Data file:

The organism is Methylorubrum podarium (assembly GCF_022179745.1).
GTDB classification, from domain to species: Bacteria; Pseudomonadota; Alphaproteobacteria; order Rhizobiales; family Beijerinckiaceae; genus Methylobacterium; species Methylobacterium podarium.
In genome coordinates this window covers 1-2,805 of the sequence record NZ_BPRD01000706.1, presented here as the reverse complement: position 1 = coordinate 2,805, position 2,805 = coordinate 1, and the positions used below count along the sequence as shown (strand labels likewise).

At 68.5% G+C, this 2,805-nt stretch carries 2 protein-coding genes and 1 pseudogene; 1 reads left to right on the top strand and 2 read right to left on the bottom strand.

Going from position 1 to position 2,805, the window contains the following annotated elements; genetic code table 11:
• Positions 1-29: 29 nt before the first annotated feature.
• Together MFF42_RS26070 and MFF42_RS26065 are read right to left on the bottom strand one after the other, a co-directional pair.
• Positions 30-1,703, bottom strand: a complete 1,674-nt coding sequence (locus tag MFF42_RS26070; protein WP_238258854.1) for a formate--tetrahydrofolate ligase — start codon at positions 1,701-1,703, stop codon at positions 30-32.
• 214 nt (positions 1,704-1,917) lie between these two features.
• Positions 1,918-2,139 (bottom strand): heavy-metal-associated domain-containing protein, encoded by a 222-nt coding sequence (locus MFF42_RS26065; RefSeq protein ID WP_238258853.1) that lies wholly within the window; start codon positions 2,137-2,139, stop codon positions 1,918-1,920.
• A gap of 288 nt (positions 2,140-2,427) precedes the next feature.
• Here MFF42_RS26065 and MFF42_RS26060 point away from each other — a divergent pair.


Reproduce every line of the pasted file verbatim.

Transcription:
The organism is Methylorubrum podarium (assembly GCF_022179745.1).
GTDB classification, from domain to species: Bacteria; Pseudomonadota; Alphaproteobacteria; order Rhizobiales; family Beijerinckiaceae; genus Methylobacterium; species Methylobacterium podarium.
In genome coordinates this window covers 1-2,805 of the sequence record NZ_BPRD01000706.1, presented here as the reverse complement: position 1 = coordinate 2,805, position 2,805 = coordinate 1, and the positions used below count along the sequence as shown (strand labels likewise).

At 68.5% G+C, this 2,805-nt stretch carries 2 protein-coding genes and 1 pseudogene; 1 reads left to right on the top strand and 2 read right to left on the bottom strand.

Going from position 1 to position 2,805, the window contains the following annotated elements; genetic code table 11:
• Positions 1-29: 29 nt before the first annotated feature.
• Together MFF42_RS26070 and MFF42_RS26065 are read right to left on the bottom strand one after the other, a co-directional pair.
• Positions 30-1,703, bottom strand: a complete 1,674-nt coding sequence (locus tag MFF42_RS26070; protein WP_238258854.1) for a formate--tetrahydrofolate ligase — start codon at positions 1,701-1,703, stop codon at positions 30-32.
• 214 nt (positions 1,704-1,917) lie between these two features.
• Positions 1,918-2,139 (bottom strand): heavy-metal-associated domain-containing protein, encoded by a 222-nt coding sequence (locus MFF42_RS26065; RefSeq protein ID WP_238258853.1) that lies wholly within the window; start codon positions 2,137-2,139, stop codon positions 1,918-1,920.
• A gap of 288 nt (positions 2,140-2,427) precedes the next feature.
• Here MFF42_RS26065 and MFF42_RS26060 point away from each other — a divergent pair.